She contributed significantly to films such as The Party and the Guests, Daisies, Valerie and Her Week of Wonders, Witchhammer, and The Murder of Mr. Devil, as a costume designer, stage designer, scriptwriter, author and director. After the 1968 Prague Spring and the subsequent invasion of Warsaw Pact forces, Krumbachová was one of many Czech artists effectively silenced and non-officially banned from Barrandov Film Studios until 1989.
Occasionally finding work in film, sometimes under a friend’s name, she earned money from making amulets. Working with modelling clay and her kitchen oven, she created raw designs that combined many materials in each unique necklace. The pieces demonstrate her interest in alchemy, the esoteric and the transmutation of materials, and relate back to her innovative concepts in costume and set design.
In 1994, she published The First Book of Ester, a collection of ‘intentionally unsent letters or letters forgotten unintentionally’ punctuated by a series of dark fairytales. The archive is full of unsent letters, many torn into small fragments and stored in plastic bags. It seems likely that she made a selection from this collection for the book but much work remains to be done on them and on her communication/non-communication with the intended recipients of the letters. Likewise her fairy tales – often comic, twisted and biting – remain unknown to English speaking audiences and relatively unknown even in her own home country.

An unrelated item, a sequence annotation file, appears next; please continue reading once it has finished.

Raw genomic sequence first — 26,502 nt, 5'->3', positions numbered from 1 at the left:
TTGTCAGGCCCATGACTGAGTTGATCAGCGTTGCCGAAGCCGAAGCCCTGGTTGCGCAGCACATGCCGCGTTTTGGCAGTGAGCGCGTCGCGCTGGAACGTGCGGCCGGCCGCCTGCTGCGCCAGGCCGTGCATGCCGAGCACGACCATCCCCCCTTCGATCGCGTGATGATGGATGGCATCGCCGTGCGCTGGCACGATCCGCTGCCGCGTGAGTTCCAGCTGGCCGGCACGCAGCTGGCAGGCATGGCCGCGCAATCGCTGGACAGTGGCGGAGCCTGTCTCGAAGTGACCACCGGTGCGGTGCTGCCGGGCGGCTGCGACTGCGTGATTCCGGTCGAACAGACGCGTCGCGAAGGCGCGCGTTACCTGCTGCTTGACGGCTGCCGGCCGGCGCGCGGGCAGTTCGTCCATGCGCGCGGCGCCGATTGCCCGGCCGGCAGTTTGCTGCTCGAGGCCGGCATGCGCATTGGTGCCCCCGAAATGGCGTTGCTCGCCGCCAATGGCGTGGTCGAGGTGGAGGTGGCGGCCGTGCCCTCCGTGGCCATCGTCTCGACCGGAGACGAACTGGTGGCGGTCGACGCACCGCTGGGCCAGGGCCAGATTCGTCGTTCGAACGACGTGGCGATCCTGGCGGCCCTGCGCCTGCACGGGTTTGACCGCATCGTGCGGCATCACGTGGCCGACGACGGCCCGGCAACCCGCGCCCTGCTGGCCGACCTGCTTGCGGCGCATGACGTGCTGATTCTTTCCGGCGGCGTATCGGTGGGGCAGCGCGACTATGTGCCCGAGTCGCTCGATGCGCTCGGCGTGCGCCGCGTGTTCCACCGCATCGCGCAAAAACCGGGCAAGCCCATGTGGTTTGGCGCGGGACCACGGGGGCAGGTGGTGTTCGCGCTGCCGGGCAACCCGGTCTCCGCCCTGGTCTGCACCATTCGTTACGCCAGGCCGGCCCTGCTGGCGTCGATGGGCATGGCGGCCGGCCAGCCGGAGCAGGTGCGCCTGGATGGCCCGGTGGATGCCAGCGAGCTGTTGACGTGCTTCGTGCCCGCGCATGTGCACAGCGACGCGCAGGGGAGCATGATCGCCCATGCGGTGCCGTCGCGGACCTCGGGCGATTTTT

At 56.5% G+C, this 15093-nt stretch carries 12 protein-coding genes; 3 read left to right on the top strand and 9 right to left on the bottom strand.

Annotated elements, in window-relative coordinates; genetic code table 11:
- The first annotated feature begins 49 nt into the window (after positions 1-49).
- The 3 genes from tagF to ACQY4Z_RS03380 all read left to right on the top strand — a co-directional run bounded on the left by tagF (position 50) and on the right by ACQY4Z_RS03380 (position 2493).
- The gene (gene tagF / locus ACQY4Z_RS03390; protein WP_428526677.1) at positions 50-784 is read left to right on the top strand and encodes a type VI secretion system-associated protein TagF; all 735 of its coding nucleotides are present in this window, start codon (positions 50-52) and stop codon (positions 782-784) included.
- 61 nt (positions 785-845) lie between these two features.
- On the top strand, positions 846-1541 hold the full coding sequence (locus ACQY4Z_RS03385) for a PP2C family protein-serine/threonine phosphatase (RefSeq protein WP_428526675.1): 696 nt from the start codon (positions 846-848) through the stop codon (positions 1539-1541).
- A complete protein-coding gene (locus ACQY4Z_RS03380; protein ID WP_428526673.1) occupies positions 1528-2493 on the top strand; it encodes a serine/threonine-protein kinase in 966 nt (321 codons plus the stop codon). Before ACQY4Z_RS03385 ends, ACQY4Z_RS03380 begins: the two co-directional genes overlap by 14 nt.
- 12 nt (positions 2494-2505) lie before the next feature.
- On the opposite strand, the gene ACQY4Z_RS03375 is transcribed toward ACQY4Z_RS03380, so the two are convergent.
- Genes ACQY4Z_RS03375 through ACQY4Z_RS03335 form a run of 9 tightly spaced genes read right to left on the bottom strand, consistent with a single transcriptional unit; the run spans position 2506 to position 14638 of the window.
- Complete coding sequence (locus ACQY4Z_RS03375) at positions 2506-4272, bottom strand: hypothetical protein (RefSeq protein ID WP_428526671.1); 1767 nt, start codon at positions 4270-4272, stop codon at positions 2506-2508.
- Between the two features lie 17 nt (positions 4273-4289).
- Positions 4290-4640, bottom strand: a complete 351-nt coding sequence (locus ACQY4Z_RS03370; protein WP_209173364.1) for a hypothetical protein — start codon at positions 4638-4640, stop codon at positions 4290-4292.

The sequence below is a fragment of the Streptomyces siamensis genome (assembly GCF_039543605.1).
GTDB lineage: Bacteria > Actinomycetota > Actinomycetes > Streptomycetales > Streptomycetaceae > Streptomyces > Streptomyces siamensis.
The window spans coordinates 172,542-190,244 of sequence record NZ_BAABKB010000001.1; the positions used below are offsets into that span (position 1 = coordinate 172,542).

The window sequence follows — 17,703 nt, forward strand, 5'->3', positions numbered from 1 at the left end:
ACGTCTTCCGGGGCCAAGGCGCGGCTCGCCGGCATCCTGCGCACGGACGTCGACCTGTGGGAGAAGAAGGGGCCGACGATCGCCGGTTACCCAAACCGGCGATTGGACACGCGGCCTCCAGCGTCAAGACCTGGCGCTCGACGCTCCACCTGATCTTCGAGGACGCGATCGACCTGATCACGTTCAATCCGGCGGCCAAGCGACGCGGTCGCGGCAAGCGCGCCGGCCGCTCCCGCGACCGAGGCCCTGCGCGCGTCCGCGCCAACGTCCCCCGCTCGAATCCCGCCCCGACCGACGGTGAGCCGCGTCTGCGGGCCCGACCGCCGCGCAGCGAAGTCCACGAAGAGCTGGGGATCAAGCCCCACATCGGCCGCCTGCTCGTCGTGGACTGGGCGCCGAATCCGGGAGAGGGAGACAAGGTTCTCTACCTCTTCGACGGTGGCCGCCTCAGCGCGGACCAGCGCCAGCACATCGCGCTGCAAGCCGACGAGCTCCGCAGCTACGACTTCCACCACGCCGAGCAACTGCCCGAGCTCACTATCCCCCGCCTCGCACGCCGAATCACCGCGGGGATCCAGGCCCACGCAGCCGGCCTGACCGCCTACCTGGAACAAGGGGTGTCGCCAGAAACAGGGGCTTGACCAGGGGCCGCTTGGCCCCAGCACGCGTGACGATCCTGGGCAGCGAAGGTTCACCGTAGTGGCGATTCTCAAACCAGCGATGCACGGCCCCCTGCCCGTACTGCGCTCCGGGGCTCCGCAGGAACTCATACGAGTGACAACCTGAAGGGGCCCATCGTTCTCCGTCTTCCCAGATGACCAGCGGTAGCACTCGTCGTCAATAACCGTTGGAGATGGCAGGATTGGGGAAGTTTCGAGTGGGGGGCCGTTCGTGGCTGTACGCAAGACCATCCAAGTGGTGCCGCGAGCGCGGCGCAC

Krumbachová has returned to public consciousness recently as her papers, artwork, photography and clothes were donated to create an archive, which is overseen by curators Edith Jeřábková and Zuzana Blochová. The archive is beginning to shed light on Krumbachová’s time, with many topics – agency, magic, materialism, gender, feminism, the interconnected nature of reality, and sensory forms of knowledge – remaining relevant today.
This exhibition is based on the only film directed by Krumbachová, The Murder of Mr. Devil, and displays key elements of her archive within a much broader context as artists ACID PRAWN (Sian Dorrer), Marek Meduna, Sally Hackett and France-Lise McGurn interact directly with, and respond to, her work. An entangled collaboration between Are, Dorrer and Meduna blurs the distinction between artworks, exhibition architecture and design in CCA1 and 3, with Glasgow curators Panel curating CCA2. A Weakness for Raisins will be accompanied by a series of screenings.
Curated by Are Prague and CCA Glasgow with guest curators Panel